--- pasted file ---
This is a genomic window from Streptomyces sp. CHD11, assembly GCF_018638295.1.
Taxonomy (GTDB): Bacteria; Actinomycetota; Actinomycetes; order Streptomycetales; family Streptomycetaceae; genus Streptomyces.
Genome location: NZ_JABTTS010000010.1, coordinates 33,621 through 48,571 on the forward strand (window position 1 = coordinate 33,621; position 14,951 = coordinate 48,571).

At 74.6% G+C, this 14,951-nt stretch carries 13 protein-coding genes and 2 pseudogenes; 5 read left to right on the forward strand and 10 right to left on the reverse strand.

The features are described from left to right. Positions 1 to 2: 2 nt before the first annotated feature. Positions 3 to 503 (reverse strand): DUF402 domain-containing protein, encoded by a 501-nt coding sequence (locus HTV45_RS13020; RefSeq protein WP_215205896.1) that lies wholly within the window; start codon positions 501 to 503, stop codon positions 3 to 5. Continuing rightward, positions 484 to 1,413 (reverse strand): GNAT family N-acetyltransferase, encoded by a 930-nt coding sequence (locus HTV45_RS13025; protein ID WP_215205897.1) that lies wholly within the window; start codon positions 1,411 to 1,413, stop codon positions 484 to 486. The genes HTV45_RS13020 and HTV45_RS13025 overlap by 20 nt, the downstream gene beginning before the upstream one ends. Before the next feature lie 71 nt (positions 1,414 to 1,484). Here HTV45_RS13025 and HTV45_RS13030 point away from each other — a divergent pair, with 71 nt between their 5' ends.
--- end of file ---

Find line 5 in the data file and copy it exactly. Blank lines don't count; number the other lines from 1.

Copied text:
The features are described from left to right. Positions 1 to 2: 2 nt before the first annotated feature. Positions 3 to 503 (reverse strand): DUF402 domain-containing protein, encoded by a 501-nt coding sequence (locus HTV45_RS13020; RefSeq protein WP_215205896.1) that lies wholly within the window; start codon positions 501 to 503, stop codon positions 3 to 5. Continuing rightward, positions 484 to 1,413 (reverse strand): GNAT family N-acetyltransferase, encoded by a 930-nt coding sequence (locus HTV45_RS13025; protein ID WP_215205897.1) that lies wholly within the window; start codon positions 1,411 to 1,413, stop codon positions 484 to 486. The genes HTV45_RS13020 and HTV45_RS13025 overlap by 20 nt, the downstream gene beginning before the upstream one ends. Before the next feature lie 71 nt (positions 1,414 to 1,484). Here HTV45_RS13025 and HTV45_RS13030 point away from each other — a divergent pair, with 71 nt between their 5' ends.